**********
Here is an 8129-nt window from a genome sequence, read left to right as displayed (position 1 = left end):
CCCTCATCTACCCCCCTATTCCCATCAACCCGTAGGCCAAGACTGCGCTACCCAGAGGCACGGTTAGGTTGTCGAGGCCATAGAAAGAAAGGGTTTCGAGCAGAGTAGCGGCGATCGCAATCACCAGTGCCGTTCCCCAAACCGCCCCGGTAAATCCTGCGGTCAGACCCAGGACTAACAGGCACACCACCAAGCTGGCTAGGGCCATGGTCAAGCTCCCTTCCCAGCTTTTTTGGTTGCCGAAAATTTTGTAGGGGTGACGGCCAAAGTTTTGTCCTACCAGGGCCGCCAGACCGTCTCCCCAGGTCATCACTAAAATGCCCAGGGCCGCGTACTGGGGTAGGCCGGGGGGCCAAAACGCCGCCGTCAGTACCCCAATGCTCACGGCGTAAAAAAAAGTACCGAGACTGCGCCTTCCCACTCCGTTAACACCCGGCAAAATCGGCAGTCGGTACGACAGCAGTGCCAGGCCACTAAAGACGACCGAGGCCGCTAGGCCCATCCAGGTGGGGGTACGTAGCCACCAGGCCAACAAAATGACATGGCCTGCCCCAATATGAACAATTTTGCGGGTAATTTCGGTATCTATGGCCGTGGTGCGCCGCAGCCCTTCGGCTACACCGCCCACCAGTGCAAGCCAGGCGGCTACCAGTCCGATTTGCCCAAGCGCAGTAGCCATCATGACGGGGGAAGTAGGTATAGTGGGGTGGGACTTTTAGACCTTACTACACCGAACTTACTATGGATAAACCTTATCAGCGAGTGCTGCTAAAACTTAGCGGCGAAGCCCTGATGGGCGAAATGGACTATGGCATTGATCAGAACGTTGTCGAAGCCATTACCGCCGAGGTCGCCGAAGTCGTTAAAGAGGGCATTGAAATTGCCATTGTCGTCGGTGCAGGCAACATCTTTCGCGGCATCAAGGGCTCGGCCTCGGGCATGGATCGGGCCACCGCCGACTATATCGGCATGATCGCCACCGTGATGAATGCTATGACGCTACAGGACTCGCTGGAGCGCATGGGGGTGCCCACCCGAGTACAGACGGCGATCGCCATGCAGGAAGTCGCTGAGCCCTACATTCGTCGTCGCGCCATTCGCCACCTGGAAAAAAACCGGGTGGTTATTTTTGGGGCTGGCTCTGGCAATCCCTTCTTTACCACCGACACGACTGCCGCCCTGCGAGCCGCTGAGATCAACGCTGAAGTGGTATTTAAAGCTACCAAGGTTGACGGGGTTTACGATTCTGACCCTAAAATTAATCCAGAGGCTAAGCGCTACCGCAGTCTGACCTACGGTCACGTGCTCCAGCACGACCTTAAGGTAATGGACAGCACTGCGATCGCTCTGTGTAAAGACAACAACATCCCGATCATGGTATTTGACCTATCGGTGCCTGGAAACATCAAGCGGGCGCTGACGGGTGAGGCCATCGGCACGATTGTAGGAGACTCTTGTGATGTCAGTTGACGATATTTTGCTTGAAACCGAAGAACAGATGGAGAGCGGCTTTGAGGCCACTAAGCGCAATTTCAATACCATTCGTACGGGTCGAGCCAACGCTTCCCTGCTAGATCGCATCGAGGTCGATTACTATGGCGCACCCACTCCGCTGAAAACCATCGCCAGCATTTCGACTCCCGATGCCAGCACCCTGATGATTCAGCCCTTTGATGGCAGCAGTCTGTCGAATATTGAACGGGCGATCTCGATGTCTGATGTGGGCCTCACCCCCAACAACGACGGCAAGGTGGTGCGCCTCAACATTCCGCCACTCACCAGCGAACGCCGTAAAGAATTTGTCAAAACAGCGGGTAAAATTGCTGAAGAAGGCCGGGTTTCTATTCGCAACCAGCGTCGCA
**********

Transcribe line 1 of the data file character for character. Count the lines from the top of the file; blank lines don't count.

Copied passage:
Here is an 8129-nt window from a genome sequence, read left to right as displayed (position 1 = left end):